The first thing that comes to mind when you think about a hot tub is luxury. While it is true that hard-side models come at inaccessible prices for most, the same cannot be said about inflating tubs. Inflatables provide all the benefits of traditional hot tubs, but they come with their own set of advantages, the most important being the fact that they are cheaper. To learn more about these amazing additions that you can make to your home, read the following lines.
That's what these inflatable hot tubs offer you. They come to you deflated, almost mysterious in their packaging. You unwrap and inflate them anywhere you have electricity. Fill them with pure water and turn them on. The electrical current warms up a heating element kept in a separate filtration compartment through which the water gradually circulates.
Least expensive type. Inflatable hot tubs are less costly than other types. Some go for as little as $350, though the largest and most elaborate versions can cost nearly as much as some budget above-ground models, such as the Lifesmart Bermuda. Installation is also not much of a consideration, since an inflatable spa can be set up on almost any level surface. User reviews indicate that inflatable models tend to lose heat during use, which can limit their energy efficiency.
A big thing to think about when shopping for a new hot tub is the costs of installation, primarily the electrical hook up. A 220v 50amp service that is required on some bigger hot tubs can range from $500-$2,000 depending on different variables. This is especially true in a lot of older homes that do not have a 200amp service and need to run an entirely new electrical service to make room for the hot tub. We see this every year with some of the older Massachusetts and New Hampshire homes.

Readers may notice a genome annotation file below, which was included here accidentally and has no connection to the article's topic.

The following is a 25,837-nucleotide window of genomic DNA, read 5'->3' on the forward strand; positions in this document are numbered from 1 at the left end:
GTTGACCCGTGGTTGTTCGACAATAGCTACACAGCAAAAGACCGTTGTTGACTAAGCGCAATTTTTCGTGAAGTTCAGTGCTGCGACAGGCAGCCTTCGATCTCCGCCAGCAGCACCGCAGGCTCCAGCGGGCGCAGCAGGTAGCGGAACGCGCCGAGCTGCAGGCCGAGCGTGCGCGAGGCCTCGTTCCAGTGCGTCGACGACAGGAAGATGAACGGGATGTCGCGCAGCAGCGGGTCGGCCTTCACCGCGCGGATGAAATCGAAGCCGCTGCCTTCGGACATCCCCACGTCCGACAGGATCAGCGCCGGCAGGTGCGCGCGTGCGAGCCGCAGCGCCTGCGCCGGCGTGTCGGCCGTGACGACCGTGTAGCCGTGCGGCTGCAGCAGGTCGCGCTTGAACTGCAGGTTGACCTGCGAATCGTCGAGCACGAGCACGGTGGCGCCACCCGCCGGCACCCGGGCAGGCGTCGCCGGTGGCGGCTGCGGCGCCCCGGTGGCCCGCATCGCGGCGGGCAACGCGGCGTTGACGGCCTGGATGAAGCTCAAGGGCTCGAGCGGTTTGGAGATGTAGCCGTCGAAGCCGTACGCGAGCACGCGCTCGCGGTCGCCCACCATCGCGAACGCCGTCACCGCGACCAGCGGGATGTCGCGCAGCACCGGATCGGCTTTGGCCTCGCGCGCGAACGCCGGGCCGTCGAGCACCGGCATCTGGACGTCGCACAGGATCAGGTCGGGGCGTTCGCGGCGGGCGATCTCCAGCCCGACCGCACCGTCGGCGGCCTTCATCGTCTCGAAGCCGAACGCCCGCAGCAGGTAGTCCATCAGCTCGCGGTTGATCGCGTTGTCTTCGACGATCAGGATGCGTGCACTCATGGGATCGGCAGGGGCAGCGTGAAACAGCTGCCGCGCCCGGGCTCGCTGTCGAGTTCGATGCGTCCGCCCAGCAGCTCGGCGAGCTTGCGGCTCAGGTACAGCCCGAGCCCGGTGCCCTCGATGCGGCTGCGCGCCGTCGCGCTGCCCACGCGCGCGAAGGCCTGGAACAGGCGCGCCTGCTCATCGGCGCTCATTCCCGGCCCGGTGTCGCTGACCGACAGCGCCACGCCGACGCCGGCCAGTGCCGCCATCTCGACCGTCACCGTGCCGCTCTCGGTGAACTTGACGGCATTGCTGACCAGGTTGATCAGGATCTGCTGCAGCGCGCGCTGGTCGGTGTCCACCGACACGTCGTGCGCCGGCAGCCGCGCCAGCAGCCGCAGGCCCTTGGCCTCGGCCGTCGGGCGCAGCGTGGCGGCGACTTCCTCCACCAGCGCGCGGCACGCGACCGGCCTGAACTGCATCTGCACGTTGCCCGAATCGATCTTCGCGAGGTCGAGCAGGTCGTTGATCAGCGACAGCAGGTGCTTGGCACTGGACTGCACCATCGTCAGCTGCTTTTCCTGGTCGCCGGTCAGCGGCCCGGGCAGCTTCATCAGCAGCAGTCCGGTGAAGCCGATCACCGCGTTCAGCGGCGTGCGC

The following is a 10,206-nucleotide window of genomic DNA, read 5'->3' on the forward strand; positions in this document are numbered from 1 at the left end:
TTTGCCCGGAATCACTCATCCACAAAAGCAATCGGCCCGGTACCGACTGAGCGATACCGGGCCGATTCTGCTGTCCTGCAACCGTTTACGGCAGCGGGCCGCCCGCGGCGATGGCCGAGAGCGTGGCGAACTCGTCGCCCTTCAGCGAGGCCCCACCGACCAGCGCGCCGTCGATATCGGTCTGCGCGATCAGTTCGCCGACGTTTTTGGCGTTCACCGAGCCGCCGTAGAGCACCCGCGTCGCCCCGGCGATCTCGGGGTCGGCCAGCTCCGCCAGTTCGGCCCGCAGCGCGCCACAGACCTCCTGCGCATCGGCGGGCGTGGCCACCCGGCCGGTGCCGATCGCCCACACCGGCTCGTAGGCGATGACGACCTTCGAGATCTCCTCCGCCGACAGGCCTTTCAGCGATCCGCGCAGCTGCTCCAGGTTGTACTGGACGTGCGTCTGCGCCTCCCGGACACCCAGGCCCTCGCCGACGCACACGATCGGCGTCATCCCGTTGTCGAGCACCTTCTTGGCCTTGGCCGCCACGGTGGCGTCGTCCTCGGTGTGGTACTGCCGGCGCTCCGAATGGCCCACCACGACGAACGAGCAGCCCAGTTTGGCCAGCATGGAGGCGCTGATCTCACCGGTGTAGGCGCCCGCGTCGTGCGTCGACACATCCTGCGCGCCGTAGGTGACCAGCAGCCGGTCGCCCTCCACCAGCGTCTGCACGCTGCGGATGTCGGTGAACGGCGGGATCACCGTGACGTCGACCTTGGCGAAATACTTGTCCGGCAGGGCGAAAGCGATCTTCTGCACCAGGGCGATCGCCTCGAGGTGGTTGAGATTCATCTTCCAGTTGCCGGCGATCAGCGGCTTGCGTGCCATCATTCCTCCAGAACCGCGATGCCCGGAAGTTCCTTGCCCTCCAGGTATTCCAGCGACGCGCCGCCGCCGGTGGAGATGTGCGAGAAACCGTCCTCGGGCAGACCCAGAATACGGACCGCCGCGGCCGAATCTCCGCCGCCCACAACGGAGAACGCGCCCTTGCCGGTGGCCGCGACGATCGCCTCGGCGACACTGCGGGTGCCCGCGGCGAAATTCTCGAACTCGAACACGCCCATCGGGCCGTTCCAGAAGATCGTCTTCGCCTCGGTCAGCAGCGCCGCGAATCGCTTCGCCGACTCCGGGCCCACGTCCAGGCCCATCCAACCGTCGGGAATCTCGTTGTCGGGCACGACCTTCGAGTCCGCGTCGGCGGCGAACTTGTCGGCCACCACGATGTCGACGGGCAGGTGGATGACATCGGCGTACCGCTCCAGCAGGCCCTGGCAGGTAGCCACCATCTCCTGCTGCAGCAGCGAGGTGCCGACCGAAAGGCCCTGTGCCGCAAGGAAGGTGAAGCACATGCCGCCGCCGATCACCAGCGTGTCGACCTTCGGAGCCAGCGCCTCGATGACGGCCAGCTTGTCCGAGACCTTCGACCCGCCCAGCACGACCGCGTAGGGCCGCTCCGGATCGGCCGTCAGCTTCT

Basically, there are two types of hot tubs and spas: portable and custom-built or in-ground. Portable models can accommodate anywhere from two to eight or more adults. They can be inflatable latex or vinyl, which are usually less expensive; fiberglass; acrylic; polyethylene; or another type of plastic. Some hot tubs are built in traditional wood or even out of recycled materials, like metal bins or barrels.
The walls are made with six-layer reinforced PVC designed to resist tears and leaking, and the inside supports 108 relaxing air jets for soothing hydrotherapy and pain relief. The spa also features a built-in heater for more convenient design, and features an LED control panel close at hand that makes it easy to activate the jets or manage the temperature inside the spa.
Usually costing around $4,000 to $9,000 depending on type and size and location to be installed. But going the inflatable spa way will run you around $500, with no setup costs. And if you will only be using it part of the year, you simply deflate it and store it away. There are no costs of maintaining it to keep it from looking like something that the creature from the black lagoon would like to hide out in. Oh, and did we mention, to heat it up and keep it heated will run around $8-$12 a month depending on your electricity prices per kWh.